10 Questions for Dave Douglas

In Chicago as part of a residency at Columbia College including performances this weekend at the Jazz Showcase, Dave Douglas sat down with Michael Jeffers of Chicago Jazz Magazine:

(1) CJM: What were your main influences musically when you were growing up that you think might have had some influence on your style of trumpet playing today?

Douglas: My main interest was always the complete musicians--composer, player, bandleader, visionary types. John Coltrane is a good example of someone who kept growing, expanding and changing. That takes a certain kind of courage that we are trying to instill in these young musicians from Columbia College. No matter what style of music, the main thing is to create something of your own, and to keep progressing and growing in the music. Miles Davis of course has always been a major inspiration for me. Igor Stravinsky is another example of someone whose music changed and evolved over time. Stevie Wonder, Wayne Shorter, Gil Evans, all have been very important influences for me. But there is no end to the inspirations!

(2) CJM: You have performed with many different artists over the years, was there a specific experience or artist that really opened up your mind and allowed you to think of music in a new and different way?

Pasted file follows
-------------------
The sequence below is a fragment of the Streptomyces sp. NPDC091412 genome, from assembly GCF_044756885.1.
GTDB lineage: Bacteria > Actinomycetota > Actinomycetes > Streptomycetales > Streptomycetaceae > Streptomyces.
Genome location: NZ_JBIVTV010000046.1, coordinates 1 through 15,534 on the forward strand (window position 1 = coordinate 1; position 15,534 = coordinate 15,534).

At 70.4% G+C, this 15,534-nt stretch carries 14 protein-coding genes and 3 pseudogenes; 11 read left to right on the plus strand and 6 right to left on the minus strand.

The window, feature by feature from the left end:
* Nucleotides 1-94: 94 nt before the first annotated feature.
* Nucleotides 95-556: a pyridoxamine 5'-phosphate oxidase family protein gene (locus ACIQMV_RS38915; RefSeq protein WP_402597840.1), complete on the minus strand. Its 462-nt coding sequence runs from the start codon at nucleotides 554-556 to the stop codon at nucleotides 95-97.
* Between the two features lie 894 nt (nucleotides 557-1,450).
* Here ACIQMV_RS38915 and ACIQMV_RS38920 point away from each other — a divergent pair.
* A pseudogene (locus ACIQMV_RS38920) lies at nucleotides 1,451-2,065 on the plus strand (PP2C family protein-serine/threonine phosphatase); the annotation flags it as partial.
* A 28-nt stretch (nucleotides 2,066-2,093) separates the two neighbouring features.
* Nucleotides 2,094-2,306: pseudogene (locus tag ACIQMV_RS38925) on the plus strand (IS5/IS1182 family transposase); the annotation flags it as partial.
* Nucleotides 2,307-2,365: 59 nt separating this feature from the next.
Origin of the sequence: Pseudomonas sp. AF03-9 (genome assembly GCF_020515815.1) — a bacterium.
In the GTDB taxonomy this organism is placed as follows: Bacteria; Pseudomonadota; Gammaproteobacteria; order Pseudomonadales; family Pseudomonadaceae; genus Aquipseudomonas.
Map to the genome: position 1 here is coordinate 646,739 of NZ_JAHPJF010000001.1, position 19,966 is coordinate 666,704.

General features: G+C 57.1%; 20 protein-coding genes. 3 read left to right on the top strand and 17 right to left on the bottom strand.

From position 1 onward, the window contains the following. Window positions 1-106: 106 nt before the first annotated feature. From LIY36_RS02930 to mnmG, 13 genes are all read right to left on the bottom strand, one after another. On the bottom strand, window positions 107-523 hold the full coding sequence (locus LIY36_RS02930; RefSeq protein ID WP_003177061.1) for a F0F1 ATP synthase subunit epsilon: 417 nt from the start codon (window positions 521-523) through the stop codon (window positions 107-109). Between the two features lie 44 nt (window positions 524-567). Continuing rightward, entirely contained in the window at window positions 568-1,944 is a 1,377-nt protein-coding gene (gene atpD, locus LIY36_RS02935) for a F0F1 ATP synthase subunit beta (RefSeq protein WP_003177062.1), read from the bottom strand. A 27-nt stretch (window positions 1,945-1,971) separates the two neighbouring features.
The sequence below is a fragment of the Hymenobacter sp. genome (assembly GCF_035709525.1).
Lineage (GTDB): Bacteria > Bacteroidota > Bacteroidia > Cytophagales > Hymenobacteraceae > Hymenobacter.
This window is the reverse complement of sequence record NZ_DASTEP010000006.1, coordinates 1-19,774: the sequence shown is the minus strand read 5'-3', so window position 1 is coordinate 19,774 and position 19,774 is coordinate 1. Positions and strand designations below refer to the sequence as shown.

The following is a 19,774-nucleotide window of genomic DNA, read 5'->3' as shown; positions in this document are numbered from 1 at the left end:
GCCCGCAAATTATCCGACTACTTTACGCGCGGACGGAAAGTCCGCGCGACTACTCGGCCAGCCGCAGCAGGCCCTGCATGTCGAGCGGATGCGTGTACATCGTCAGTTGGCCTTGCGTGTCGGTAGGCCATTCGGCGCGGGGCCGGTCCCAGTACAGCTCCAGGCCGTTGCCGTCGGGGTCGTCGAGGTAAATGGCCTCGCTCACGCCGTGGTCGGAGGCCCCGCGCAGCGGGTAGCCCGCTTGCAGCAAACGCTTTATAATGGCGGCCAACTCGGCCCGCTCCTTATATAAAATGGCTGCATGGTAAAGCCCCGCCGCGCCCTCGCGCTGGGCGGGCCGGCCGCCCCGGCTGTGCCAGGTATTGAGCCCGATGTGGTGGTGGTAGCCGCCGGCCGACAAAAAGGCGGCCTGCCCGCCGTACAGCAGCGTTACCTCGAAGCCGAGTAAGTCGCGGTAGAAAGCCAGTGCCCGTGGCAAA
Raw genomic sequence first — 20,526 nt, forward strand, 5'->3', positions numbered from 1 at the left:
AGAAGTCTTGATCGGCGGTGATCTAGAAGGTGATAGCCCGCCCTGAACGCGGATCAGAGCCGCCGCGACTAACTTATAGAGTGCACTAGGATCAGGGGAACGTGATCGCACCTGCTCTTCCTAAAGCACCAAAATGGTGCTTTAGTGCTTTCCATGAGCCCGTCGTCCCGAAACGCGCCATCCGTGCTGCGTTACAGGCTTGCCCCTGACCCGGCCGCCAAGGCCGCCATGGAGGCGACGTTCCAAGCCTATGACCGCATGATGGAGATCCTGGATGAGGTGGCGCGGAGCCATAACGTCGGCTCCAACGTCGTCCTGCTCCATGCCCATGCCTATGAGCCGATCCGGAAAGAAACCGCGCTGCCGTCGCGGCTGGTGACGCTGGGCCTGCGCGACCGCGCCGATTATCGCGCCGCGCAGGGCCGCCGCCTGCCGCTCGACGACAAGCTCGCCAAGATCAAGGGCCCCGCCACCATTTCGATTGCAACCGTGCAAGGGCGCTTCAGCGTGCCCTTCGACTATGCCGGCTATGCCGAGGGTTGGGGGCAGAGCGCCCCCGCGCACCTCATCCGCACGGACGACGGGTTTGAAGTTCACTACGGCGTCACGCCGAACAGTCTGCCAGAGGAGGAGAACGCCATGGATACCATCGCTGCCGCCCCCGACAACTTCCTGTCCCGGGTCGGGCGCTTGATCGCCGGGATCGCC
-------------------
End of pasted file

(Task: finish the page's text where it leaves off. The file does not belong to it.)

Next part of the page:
Douglas: Playing with Horace Silver was a formative experience for me. Seeing and hearing him shape the music night after night taught me a lot about presenting music. Later on I was grateful to be hired by Don Byron, his curiosity and openness was a major eye opener. Tim Berne, John Zorn, Anthony Braxton, Myra Melford, Han Bennink, Joe Lovano, Martial Solal, Vincent Herring, all of these musicians hired me at one time or another and have had a profound influence on my career as a musician. 

(3) CJM: Looking over your career so far you have appeared on more than 40 recordings and you have worked with musicians and groups in a wide range of genres. Do you have a particular style of music you enjoy the most or a style that brings out the most creativity in your playing?

Douglas: In all of my projects, I try not to be limited by style. In the 40 recordings I have made as a leader, my goal has been to make each one different and represent a distinct vision. I find the most stimulating thing for me is to be constantly challenged to re-evaluate everything. Every day to try to encounter music anew with fresh ears.

Read the rest here.